LIZ SMITH: Classic Dish From Classic Stars!

“He’s a man, isn’t he?” “No, charm won’t work, he’s too smart for that (sigh).”

 by Liz Smith & Denis Ferrara

Classic Dish From Classic Stars!

“WHAT DO the tabloids say? That I’m a drunk? Well, I did drink. A lot. Loved it. But now I’m in AA. And it’s very boring, I can tell you!”

That’s Jane Russell, the great bawdy sex-symbol of the late 1940s and early 1950s, talking to celebrity interviewer James Bawden.


Click to order “You Ain’t Heard Nothin’ Yet: Interviews with Stars from Hollywood’s Golden Era.”

That is one of hundreds of juicy quotes to come out of Bawden and Ron Miller’s new book, “You Ain’t Heard Nothin’ Yet: Interviews with Stars from Hollywood’s Golden Era.” This is a follow-to the authors’ first collection, two years ago, “Conversations with Classic Film Stars.”

This is as entertaining as the first book. I mean, in the introduction alone, the authors tell of things like going to interview Burt Lancaster on the set of 1980’s “Atlantic City.” The first words out of his mouth were: “I know you were just interviewing Kirk Douglas. What did he say about me?”

So here are few snippets from the greats, about the greats. We’ll go back to Jane Russell, who had this to say about her “Gentlemen Prefer Blondes” co-star:

“I got to know Marilyn in the recording studio. First, I was surprised that she spoke naturally, and not that silly baby talk she used in movies. I just adored her from the start; so sweet, silly and drop dead gorgeous without any makeup and her hair uncombed.” (Jane also saw MM just before her death. Says she looked great, and was returning to the film she’d been fired from. Russell does not believe Monroe was a suicide. ) Jane’s positive view of Marilyn at that time is countered by most others; they found her a depressed mess.

Victor Mature on Cecil B. DeMille: “He was a wild mother. He loved those orgies in those old movies of his … he was quite a character for that kind of stuff.”

Yvonne De Carlo on DeMille: “His secretary told me to wear sandals and every time I wiggled my big toe he would smile. He had a foot fetish, it turns out. He wanted florid acting. He was always shouting at me ‘More! More!’”

“Want the job? Wear sandals, Yvonne.”

Bette Davis on Crawford: “Despite what you may have read, we never feuded on the set of ‘Baby Jane.’ There was simply no time. I give full marks to Joan for loving the art of being a movie star … Joan always wanted to be Joan.” (In the matter of Crawford’s departure from “Hush Hush Sweet Charlotte” Davis insists she believes Crawford was really ill. “Why ever would she be scared of lil old me?”)

Robert Young on Shirley Temple: “Later on, she had a grand new career as a U.S. ambassador under Nixon and George Bush. She sat out the Reagan years, telling me he was the only one of her co-stars she truly loathed.” (Young also said when he worked with Shirley as a teenager, she was desperately anxious to escape her career, and mourned the childhood she’d lost.)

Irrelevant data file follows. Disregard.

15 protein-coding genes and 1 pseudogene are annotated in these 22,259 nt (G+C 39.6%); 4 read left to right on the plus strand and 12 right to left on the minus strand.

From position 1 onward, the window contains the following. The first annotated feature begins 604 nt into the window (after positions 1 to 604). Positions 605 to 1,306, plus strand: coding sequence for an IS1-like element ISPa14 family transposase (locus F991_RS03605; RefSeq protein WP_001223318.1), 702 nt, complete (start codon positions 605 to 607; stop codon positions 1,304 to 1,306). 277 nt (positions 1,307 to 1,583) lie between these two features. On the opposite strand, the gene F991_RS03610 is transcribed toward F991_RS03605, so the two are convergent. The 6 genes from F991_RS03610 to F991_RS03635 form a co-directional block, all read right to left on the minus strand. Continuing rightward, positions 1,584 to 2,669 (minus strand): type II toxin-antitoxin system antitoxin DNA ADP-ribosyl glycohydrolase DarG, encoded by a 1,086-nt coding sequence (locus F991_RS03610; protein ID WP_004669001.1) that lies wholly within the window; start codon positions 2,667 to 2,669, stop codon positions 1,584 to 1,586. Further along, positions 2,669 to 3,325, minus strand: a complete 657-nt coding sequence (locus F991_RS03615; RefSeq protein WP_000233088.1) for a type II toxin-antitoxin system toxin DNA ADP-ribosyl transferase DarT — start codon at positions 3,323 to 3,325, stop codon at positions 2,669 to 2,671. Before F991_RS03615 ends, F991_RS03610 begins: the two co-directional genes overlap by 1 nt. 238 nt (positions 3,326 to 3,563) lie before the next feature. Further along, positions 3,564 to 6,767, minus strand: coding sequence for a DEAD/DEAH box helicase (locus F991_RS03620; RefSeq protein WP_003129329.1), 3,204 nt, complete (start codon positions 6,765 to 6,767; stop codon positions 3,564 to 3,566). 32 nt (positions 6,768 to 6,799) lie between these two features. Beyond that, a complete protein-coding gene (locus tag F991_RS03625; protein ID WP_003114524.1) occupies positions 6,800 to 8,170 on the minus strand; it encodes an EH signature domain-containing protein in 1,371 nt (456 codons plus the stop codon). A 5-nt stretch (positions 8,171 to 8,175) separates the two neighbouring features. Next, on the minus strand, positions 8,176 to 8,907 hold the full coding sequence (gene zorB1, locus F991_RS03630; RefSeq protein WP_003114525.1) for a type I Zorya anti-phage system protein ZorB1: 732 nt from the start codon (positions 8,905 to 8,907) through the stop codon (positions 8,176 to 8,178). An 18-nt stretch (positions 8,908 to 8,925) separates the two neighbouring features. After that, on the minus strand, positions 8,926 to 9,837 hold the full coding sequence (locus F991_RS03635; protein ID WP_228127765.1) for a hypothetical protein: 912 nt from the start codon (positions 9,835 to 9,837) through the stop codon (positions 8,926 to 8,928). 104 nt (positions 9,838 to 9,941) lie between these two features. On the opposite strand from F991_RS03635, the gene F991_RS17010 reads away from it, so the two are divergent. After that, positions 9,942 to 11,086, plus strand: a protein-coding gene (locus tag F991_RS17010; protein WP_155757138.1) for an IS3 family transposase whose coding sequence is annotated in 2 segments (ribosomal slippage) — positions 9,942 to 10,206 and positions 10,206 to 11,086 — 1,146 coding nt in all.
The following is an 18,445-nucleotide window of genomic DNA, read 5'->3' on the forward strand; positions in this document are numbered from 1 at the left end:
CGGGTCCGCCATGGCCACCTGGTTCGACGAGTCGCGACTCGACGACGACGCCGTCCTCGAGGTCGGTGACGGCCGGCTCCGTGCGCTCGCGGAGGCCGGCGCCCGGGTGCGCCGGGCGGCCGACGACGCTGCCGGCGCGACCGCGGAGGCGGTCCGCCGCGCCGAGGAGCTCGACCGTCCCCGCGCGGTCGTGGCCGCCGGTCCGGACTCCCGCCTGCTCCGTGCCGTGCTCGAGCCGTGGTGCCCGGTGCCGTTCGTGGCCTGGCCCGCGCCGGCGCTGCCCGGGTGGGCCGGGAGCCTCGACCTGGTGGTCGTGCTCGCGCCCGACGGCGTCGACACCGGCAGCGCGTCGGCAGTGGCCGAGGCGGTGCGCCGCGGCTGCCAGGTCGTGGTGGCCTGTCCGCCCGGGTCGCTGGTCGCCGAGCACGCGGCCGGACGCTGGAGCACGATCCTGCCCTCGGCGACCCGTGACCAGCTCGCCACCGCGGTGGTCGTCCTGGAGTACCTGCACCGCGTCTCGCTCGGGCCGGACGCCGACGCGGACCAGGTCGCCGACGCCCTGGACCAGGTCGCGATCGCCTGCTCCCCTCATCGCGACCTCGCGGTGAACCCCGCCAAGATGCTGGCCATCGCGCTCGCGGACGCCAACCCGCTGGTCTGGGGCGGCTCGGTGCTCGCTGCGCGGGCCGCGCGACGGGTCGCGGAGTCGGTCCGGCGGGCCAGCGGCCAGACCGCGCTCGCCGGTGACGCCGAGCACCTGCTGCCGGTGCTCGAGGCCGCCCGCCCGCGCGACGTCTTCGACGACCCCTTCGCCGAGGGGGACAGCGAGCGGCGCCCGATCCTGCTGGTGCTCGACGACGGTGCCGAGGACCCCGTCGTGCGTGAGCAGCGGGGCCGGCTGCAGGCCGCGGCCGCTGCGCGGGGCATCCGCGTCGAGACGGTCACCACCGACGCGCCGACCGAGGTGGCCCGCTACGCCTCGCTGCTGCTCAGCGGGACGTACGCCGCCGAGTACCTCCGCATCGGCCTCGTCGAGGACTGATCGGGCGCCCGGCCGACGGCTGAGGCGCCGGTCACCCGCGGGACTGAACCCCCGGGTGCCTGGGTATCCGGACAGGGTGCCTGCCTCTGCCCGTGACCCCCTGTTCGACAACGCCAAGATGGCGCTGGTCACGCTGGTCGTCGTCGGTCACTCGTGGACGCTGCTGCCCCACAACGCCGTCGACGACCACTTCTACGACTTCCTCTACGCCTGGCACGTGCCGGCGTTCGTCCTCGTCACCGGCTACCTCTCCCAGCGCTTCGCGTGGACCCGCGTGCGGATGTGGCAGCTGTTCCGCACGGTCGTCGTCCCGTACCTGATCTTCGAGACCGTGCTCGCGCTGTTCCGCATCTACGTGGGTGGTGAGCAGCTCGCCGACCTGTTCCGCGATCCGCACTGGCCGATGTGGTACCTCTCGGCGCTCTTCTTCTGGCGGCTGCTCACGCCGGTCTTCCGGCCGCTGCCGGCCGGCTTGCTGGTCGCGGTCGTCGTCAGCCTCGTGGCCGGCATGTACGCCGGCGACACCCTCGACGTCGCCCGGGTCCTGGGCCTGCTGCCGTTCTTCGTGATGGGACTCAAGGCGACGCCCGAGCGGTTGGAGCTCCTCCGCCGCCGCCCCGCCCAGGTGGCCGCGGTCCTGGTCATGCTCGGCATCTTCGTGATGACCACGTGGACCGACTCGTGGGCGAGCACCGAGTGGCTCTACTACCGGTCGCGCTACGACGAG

Walter Pidgeon on Judy Garland: “She had the most talent but was always prone to hysteria.”

Robert Young on Katharine Hepburn: “At first I was beguiled. Then exasperated. Who wasn’t? She was so completely unbending … she believed she knew everything about filmmaking. In ‘Spitfire,’ she was playing a mountain girl with a Bryn Mawr accent. Every attempt director John Cromwell made to help her was rebuffed.”

Maureen O’ Sullivan on Groucho Marx: “He’d come every morning to my dressing room and try out his jokes. I was very fond of Groucho and I thought him sexy. He was very considerate of others, including Margaret Dumont, who he insulted and tormented onscreen. Off-screen, he was very nice to her.”

Anthony Perkins on Alfred Hitchcock: “He was one of the most collaborative and collaboration-prone directors I’ve ever worked with.” (Tony’s remark is significant as Hitch is usually criticized for simply telling his stars where to stand, and never giving guidance or confidence. Famously, he drove sweet-natured Doris Day to hysteria with this attitude.)

Ron Miller also has an amusing little essay, “My Seven Minutes Alone with Elizabeth Taylor.” He was part of the press assigned to interview La Liz while she filmed her cameo in the 1985 miniseries “North and South.”

Most of his time was spent observing the star, and being kept at a distance — even on a private plane. Although he stresses Taylor herself was very nice and cooperative when they spoke, briefly.

The piece rings true in the element of fear, tip-toeing and genuflecting that always accompanied Elizabeth. She simply terrified everybody, although she was usually an earthy, funny, doll once you broke through. (Miller also says he was stunned by the massive press attention she received in South Carolina. He thought of her as a “faded” star.) Only one thing seems questionable. He says ET was lovely, with “mesmerizing” eyes, but claims she was “slightly overweight.” I’d just seen Taylor in New York, prior to this, and if anything, found her too thin. And the movie itself shows her as remarkably svelte — not a double chin in sight. In her antebellum gown ET’s waist was in Scarlett O’ Hara territory!

Ah, well, one man’s plump …

Anyway, “You Ain’t Heard Nothin’ Yet” contains more, more, more — a feast for movie mavens! From University Press of Kentucky.

“Plump, sir? Down here in the South men fight duels over that sort of thing. And I know plenty of men.”


 

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